Michigan expands aerial treatment for mosquito-borne EEE virus
Michigan health officials on Thursday announced the expansion of areas for aerial treatment after six new cases of Eastern Equine Encephalitis in horses were confirmed in the state.
The case total now stands at 28 in 11 counties, the Michigan Department of Health and Human Services said in a statement. Livingston County was added to the list of counties, joining Barry, Clare, Ionia, Isabella, Jackson, Kent, Mecosta, Montcalm, Newaygo and Oakland.
There is one suspected case of EEE in a Barry County resident, according to the release.
The potentially deadly mosquito-borne virus affects both humans and animals.
“These additional cases of EEE in horses underscores the importance of providing aerial treatment in the affected counties,” said Dr. Joneigh Khaldun, chief medical executive and chief deputy for health for the state health department.
“There is an ongoing threat to the health and safety of Michiganders as we know mosquitoes are carrying this potentially deadly disease in these areas. Last year, 10 families were devastated by this disease and we are trying to protect others from being infected.”
The new EEE cases expand or add treatment blocks in Ionia, Jackson, Kent, Livingston and Montcalm counties, the health department said.
Aerial treatment is conducted using specialized aircraft beginning in the early evening and continuing through dawn. Aerial treatment conducted Wednesday covered more than 157,000 acres.
A second night of aerial treatment was scheduled Thursday for Block 5-1 in Kent County; Block 6-1 in Newaygo, Oceana and Muskegon counties and 6-2 in Newaygo County; Block 7-1 in Mecosta County; and Block 10-1 in Ionia County, state officials said.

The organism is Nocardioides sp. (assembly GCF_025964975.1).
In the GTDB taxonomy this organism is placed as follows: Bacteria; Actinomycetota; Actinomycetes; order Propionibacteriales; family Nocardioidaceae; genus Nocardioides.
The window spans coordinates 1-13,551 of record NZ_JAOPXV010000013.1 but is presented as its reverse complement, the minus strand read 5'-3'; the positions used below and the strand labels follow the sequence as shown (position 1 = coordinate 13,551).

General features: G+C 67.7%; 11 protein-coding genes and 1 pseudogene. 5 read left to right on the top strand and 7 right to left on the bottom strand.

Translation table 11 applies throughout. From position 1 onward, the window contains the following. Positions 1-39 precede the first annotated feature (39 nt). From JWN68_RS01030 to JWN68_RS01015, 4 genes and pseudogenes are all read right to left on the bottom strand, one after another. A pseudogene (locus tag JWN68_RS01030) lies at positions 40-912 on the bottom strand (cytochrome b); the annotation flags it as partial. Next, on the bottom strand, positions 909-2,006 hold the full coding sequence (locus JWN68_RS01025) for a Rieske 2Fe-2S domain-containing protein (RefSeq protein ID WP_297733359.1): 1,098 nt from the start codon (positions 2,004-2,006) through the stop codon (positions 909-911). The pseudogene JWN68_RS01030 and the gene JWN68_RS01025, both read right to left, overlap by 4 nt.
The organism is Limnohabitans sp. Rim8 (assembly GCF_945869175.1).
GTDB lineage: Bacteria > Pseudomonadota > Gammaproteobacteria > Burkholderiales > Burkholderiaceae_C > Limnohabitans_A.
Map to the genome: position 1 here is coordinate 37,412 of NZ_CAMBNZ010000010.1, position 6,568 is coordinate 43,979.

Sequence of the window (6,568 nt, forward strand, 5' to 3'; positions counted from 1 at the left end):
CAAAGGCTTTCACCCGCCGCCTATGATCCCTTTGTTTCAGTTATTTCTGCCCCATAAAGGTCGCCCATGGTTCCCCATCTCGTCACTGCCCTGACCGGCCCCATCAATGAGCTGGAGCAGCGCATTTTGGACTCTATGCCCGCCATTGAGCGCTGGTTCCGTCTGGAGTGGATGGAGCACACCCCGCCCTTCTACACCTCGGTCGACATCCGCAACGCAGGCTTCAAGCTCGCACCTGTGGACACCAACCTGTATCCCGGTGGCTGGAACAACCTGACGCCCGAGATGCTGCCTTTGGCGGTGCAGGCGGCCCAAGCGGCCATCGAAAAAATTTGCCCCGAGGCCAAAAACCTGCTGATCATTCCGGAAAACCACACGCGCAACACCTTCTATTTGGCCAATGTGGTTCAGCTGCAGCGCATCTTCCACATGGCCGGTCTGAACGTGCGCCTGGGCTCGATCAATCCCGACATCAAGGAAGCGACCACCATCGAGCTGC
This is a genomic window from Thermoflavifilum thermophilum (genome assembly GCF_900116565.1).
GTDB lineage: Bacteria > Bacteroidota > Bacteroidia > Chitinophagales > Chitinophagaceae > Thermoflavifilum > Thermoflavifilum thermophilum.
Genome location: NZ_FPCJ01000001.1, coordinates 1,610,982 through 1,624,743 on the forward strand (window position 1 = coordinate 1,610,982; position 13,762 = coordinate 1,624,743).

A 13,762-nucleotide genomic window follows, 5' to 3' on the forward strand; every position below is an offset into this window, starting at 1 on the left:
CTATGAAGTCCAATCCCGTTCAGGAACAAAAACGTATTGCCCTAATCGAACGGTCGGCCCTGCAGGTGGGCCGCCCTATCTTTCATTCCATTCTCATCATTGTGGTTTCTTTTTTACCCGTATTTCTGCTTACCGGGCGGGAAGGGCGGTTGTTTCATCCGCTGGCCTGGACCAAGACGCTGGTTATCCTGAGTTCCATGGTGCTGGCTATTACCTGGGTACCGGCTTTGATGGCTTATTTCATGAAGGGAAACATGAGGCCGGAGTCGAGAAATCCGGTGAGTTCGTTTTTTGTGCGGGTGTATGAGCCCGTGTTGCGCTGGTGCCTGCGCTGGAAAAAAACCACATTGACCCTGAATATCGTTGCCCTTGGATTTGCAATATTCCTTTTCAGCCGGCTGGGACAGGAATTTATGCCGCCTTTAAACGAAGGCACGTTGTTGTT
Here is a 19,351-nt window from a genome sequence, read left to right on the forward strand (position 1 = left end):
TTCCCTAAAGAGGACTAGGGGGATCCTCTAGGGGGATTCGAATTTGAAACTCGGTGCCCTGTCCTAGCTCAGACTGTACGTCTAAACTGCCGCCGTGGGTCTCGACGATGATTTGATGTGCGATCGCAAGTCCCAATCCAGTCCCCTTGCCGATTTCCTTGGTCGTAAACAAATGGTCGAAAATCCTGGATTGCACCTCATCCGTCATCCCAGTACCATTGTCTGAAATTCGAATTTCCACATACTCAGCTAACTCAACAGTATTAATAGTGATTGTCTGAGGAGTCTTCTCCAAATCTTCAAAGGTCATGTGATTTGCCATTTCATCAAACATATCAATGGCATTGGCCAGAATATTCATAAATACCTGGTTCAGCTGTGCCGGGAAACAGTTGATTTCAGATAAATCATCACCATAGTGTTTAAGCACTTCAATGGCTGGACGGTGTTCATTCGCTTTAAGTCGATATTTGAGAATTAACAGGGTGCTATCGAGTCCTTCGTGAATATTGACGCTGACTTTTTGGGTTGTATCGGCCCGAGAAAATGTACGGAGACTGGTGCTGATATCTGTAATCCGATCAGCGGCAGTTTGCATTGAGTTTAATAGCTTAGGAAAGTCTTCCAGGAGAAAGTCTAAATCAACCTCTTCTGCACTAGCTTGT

To reduce the risk of infection, state health officials are asking local leaders in the affected counties to consider postponing, rescheduling or canceling outdoor activities at or after dusk. "To protect the public health, the recommendation is being made out of an abundance of caution, and applies until the first hard frost of the year," the health department said.
EEE is one of the most dangerous mosquito-borne diseases in the United States, with a 33% fatality rate in people who become ill. Those younger than 15 and over age 50 are at greatest risk of severe disease following infection.
In 2019, there were 10 human cases of EEE in Michigan, which equaled the total number of cases in the previous 10 years. Six people died.
There is an EEE vaccine available for horses, but not for people.
Horse owners are not required to vaccinate their animals for EEE, but "with consecutive years of widespread infection ... vaccinations should be a routine part of their animals’ veterinary care," State Veterinarian Nora Wineland said. “Like other diseases — especially mosquito-borne diseases that affect both animals and humans — a multi-pronged approach is needed.
"Addressing mosquitoes, protecting people, and safeguarding animals are all key and require coordinated actions by animal owners, veterinarians, homeowners, parents, and state and local government.”
For information, visit Michigan.gov/EEE.